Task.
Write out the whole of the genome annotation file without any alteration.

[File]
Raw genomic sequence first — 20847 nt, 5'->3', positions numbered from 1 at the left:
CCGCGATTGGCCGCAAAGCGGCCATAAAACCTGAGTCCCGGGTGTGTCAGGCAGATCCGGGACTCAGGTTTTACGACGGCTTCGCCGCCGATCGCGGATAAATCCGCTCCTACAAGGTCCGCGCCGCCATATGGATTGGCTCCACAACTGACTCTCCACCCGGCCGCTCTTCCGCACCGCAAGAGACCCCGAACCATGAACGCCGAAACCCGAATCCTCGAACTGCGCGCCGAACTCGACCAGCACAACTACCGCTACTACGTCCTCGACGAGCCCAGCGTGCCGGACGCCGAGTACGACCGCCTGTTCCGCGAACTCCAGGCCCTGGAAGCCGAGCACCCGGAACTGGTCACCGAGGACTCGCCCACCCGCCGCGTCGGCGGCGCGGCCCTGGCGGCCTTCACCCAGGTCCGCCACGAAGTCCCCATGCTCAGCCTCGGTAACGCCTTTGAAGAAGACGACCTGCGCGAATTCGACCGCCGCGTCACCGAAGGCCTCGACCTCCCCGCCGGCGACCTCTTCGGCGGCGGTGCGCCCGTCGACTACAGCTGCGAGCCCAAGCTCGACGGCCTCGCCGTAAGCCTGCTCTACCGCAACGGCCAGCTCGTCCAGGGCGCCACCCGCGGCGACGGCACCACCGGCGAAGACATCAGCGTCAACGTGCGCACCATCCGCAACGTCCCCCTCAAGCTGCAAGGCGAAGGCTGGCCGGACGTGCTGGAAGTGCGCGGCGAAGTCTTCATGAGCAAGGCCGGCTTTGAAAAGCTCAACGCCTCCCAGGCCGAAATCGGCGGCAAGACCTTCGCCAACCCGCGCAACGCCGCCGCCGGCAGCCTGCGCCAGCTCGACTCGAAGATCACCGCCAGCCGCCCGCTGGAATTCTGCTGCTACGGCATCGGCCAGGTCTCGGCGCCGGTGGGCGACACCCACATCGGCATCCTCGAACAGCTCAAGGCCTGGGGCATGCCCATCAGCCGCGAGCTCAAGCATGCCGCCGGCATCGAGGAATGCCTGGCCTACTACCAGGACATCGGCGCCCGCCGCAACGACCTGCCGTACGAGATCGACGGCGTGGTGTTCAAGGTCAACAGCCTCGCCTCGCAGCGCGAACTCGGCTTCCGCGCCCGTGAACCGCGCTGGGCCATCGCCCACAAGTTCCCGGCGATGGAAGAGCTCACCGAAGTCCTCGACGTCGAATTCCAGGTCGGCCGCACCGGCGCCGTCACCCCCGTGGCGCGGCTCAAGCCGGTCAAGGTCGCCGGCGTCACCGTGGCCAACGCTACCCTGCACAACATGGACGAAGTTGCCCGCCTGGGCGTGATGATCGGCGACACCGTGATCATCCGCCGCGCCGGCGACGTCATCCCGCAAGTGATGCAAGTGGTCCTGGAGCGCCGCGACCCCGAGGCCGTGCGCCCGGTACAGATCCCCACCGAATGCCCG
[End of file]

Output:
Raw genomic sequence first — 20847 nt, 5'->3', positions numbered from 1 at the left:
CCGCGATTGGCCGCAAAGCGGCCATAAAACCTGAGTCCCGGGTGTGTCAGGCAGATCCGGGACTCAGGTTTTACGACGGCTTCGCCGCCGATCGCGGATAAATCCGCTCCTACAAGGTCCGCGCCGCCATATGGATTGGCTCCACAACTGACTCTCCACCCGGCCGCTCTTCCGCACCGCAAGAGACCCCGAACCATGAACGCCGAAACCCGAATCCTCGAACTGCGCGCCGAACTCGACCAGCACAACTACCGCTACTACGTCCTCGACGAGCCCAGCGTGCCGGACGCCGAGTACGACCGCCTGTTCCGCGAACTCCAGGCCCTGGAAGCCGAGCACCCGGAACTGGTCACCGAGGACTCGCCCACCCGCCGCGTCGGCGGCGCGGCCCTGGCGGCCTTCACCCAGGTCCGCCACGAAGTCCCCATGCTCAGCCTCGGTAACGCCTTTGAAGAAGACGACCTGCGCGAATTCGACCGCCGCGTCACCGAAGGCCTCGACCTCCCCGCCGGCGACCTCTTCGGCGGCGGTGCGCCCGTCGACTACAGCTGCGAGCCCAAGCTCGACGGCCTCGCCGTAAGCCTGCTCTACCGCAACGGCCAGCTCGTCCAGGGCGCCACCCGCGGCGACGGCACCACCGGCGAAGACATCAGCGTCAACGTGCGCACCATCCGCAACGTCCCCCTCAAGCTGCAAGGCGAAGGCTGGCCGGACGTGCTGGAAGTGCGCGGCGAAGTCTTCATGAGCAAGGCCGGCTTTGAAAAGCTCAACGCCTCCCAGGCCGAAATCGGCGGCAAGACCTTCGCCAACCCGCGCAACGCCGCCGCCGGCAGCCTGCGCCAGCTCGACTCGAAGATCACCGCCAGCCGCCCGCTGGAATTCTGCTGCTACGGCATCGGCCAGGTCTCGGCGCCGGTGGGCGACACCCACATCGGCATCCTCGAACAGCTCAAGGCCTGGGGCATGCCCATCAGCCGCGAGCTCAAGCATGCCGCCGGCATCGAGGAATGCCTGGCCTACTACCAGGACATCGGCGCCCGCCGCAACGACCTGCCGTACGAGATCGACGGCGTGGTGTTCAAGGTCAACAGCCTCGCCTCGCAGCGCGAACTCGGCTTCCGCGCCCGTGAACCGCGCTGGGCCATCGCCCACAAGTTCCCGGCGATGGAAGAGCTCACCGAAGTCCTCGACGTCGAATTCCAGGTCGGCCGCACCGGCGCCGTCACCCCCGTGGCGCGGCTCAAGCCGGTCAAGGTCGCCGGCGTCACCGTGGCCAACGCTACCCTGCACAACATGGACGAAGTTGCCCGCCTGGGCGTGATGATCGGCGACACCGTGATCATCCGCCGCGCCGGCGACGTCATCCCGCAAGTGATGCAAGTGGTCCTGGAGCGCCGCGACCCCGAGGCCGTGCGCCCGGTACAGATCCCCACCGAATGCCCG